Like many Nyjah Huston video parts before it, this year’s comes packaged as an ‘event’ chock full of feats that go several stairs further than others have dared, and inevitably has ignited frothy debates over the ‘jock’ nature of Nyjah Huston’s skating. A gently probing analysis of the topic reveals a more fundamental question, however: Are skateboarders, who draw their identities from an athletic activity, by definition ‘jocks’?

When weighing such weighty questions, it’s helpful to begin with the basics. Webster’s dictionary defines ‘jock’ as an ‘athlete, especially: a school or college athlete,’ derived from the noun ‘jock strap.’ The stretchy but supportive apparatus that embraces sportsmen worldwide today originally was invented around 4,500 B.C. by Tunisian animal husbandrists, casting about for methods to speed spice-laden camels across North Africa’s arid plains.

Modern-day skateboarding has had little use for what we now understand to be the commoditized jock strap, eschewing more-formalized undergarment support in favor of short-shorts in the early days of taming backyard transitions, to the no-safety-net stance of the early 1990s’ goofy-boy scene. But as contest purses grew more lucrative, skateboarders began to gravitate toward more form-fitting garments previously regarded as the exclusive realm of Ed Templeton and Mario Rubalcaba. The advent of stretch denim largely obviated the need for classical support regimes and some skateboarders now even have adopted tighty-whities, a mindset unthinkable just a decade ago.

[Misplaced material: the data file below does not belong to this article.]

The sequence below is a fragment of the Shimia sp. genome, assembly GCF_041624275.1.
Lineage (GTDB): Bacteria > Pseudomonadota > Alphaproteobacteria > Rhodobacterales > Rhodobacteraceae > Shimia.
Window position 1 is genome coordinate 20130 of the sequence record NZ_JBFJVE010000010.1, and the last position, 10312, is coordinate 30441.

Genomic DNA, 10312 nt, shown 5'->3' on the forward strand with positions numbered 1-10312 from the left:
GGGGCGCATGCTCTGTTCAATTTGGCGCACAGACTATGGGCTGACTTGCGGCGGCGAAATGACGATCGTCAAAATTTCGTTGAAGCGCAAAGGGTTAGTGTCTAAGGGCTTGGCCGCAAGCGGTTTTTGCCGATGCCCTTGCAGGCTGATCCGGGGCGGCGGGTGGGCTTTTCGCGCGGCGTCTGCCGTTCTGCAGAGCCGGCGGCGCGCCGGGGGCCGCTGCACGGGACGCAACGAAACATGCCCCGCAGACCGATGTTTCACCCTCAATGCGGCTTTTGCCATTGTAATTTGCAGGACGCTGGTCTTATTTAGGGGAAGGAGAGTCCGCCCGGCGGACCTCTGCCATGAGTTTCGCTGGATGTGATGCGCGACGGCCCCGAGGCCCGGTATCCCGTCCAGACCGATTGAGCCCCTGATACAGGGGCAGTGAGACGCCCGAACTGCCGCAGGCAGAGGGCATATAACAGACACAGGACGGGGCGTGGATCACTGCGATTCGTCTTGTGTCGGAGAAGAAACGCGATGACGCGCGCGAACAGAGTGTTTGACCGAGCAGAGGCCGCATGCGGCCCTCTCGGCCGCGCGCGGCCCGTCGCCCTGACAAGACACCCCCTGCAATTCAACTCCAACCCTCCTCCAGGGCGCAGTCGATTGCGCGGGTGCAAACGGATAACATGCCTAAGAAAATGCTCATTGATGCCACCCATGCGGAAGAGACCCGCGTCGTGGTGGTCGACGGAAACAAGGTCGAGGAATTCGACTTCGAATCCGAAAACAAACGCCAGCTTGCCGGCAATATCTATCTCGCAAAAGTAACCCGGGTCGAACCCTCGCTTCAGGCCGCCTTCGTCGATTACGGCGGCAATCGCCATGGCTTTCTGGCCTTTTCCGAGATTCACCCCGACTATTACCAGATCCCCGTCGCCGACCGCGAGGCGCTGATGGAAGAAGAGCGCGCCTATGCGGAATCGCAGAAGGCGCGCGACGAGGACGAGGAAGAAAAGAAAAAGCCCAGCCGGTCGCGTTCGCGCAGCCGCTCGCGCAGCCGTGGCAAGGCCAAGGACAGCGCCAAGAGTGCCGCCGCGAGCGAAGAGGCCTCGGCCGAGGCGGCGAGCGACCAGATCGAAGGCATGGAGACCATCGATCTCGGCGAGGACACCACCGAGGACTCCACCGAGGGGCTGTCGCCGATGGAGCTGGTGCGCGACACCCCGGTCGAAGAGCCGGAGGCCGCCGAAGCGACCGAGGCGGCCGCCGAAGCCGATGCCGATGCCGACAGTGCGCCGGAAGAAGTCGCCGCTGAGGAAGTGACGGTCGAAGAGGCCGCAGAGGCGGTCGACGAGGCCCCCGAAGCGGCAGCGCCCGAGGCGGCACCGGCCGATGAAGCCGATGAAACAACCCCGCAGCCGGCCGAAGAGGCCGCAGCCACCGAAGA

Gleaming trophies and contest hauls go only so far in rationalizing such an attitudinal shift, however, and so to better understand the gravitational forces and wearable whims at play, Boil the Ocean sought out H. Stoss ‘Boss’ Perot, professor of chemical and metallurgical anthropology at the highly regarded East Wangle University. Boil the Ocean Web Site was particularly intent on engaging Professor Perot’s viewpoints given his long-running research into the fibrous content of modern-day jockstraps and designer sweatpants, a marketplace now cornered by just three multinational gargantuates — ancient trade-houses of vast means.